THE PHOTOBOOTH BLOG

Archive: Movies

February 22, 2011

We’ll begin this second batch of updates thanks to IMDb keyword system with a great photobooth sequence from an ’80s horror omnibus film, Creepshow 2. If you’d told me I’d see—spoiler alert—George Kennedy and Dorothy Lamour gunned down in a roadside tourist shop in front of a Model 14 photobooth, well, I wouldn’t have believed you. But it happened, and Creepshow 2 is your proof. 

Next up, Bille August’s 1983 coming of age film, Zappa. The photobooth appears in a brief sequence in the film’s opening credits. The machine, with its “Fotografer dem selv” sign, looks similar to the machine in the Danish film Mig og mafiaen; is it a coincidence that the only other Danish film in our list also features a bare ass in the photobooth? Ponder that one.

And finally, an episode of the U.K. television show Jam & Jerusalem. The list of films and TV shows that people have taken the time to tag on IMDb seems really odd: Buffalo ’66 is there, as is Beaches, but no Amélie, no Superman III, no The Band Wagon… Same goes for the TV shows: why is Jam & Jerusalem—even for this avid fan of BBC programs, a show I’d never heard of—listed there, while iconic shows like Mission Impossible, Happy Days, and The Simpsons are nowhere to be seen? Anyway, a shop photobooth is the setting for a brief scene featuring Rosie (Dawn French) and her alter ego Margaret.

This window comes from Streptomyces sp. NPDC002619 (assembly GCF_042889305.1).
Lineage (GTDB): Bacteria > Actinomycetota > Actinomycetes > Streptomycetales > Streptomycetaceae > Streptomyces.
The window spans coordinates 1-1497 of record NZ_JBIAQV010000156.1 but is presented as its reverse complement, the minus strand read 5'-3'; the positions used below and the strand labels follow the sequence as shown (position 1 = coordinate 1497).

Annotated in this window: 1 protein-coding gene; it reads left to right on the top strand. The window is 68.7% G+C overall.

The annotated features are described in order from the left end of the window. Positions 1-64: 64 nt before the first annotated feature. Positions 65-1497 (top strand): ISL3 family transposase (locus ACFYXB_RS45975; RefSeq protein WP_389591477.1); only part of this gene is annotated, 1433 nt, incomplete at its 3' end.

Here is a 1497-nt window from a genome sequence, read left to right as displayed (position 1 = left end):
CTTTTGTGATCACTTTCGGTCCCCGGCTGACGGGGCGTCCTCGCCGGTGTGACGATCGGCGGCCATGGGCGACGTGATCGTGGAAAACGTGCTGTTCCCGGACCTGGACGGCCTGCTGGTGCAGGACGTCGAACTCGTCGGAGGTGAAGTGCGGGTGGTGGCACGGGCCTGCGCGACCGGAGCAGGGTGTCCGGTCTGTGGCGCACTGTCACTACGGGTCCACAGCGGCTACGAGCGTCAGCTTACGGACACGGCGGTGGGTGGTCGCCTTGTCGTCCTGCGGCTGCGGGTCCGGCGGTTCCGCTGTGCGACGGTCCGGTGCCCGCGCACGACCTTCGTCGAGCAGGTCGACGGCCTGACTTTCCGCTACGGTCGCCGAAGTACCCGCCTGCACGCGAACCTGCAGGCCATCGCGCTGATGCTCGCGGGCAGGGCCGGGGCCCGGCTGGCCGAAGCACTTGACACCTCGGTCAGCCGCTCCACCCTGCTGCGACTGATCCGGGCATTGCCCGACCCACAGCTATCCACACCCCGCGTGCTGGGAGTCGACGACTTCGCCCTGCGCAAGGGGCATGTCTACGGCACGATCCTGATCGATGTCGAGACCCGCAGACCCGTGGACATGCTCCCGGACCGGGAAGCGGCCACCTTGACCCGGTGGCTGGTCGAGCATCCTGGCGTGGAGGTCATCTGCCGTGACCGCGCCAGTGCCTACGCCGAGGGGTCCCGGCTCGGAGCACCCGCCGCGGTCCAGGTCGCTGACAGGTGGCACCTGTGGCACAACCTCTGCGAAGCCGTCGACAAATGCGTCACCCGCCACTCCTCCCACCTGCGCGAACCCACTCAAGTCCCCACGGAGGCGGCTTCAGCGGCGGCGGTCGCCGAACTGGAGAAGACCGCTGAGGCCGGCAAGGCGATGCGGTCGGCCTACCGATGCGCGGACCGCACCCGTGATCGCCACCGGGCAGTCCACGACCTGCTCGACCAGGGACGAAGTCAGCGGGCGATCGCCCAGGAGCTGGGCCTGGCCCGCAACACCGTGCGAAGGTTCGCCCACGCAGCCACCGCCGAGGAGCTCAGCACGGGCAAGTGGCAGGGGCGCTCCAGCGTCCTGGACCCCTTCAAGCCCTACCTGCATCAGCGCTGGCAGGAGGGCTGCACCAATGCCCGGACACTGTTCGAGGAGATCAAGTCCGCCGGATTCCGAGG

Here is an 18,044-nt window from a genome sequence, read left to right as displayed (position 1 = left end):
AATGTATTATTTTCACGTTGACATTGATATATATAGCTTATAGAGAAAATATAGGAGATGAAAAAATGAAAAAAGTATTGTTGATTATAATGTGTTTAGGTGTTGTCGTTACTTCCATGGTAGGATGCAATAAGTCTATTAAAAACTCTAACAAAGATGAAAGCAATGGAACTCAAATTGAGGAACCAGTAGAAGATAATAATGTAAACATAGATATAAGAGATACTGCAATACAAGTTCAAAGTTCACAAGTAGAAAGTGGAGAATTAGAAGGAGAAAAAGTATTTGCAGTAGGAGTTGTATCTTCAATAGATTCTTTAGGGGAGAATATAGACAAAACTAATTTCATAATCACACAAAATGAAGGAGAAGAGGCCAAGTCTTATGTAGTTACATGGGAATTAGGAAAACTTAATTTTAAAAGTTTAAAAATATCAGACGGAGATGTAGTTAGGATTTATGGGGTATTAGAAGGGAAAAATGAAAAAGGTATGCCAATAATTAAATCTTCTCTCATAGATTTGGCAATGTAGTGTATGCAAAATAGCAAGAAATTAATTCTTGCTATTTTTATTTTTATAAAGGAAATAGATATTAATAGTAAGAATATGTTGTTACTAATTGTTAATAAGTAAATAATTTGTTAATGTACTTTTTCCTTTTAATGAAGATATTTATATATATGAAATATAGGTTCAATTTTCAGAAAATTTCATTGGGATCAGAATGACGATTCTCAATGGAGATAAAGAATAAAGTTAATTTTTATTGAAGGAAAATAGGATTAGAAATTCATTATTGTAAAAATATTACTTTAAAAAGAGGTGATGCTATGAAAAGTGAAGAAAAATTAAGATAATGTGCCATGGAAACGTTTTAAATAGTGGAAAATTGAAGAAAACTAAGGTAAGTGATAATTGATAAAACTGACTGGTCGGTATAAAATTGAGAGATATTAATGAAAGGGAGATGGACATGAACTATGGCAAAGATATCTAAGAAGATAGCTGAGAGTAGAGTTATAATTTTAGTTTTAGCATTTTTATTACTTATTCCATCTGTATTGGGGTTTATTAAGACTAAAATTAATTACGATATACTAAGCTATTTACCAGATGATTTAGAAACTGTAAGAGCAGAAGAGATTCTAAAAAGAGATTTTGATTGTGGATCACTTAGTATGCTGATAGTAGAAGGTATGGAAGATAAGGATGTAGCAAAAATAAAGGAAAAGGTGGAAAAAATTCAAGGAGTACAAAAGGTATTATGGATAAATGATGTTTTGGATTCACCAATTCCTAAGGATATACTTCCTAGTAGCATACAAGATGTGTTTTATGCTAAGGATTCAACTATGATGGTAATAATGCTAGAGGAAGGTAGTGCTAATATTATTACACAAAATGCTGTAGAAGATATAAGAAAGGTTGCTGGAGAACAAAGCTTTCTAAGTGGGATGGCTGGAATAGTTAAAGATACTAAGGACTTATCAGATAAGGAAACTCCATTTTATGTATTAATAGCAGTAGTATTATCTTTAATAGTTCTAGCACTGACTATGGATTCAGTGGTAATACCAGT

February 21, 2011